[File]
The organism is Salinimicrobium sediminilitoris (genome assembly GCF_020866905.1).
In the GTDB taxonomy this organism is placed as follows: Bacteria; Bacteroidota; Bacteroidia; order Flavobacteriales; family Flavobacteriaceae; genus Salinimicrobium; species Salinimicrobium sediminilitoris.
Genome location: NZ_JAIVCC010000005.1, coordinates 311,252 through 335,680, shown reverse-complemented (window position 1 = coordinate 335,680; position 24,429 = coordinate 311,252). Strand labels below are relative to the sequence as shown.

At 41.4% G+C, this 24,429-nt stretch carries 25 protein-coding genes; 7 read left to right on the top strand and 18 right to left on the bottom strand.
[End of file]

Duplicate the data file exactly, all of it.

The organism is Salinimicrobium sediminilitoris (genome assembly GCF_020866905.1).
In the GTDB taxonomy this organism is placed as follows: Bacteria; Bacteroidota; Bacteroidia; order Flavobacteriales; family Flavobacteriaceae; genus Salinimicrobium; species Salinimicrobium sediminilitoris.
Genome location: NZ_JAIVCC010000005.1, coordinates 311,252 through 335,680, shown reverse-complemented (window position 1 = coordinate 335,680; position 24,429 = coordinate 311,252). Strand labels below are relative to the sequence as shown.

At 41.4% G+C, this 24,429-nt stretch carries 25 protein-coding genes; 7 read left to right on the top strand and 18 right to left on the bottom strand.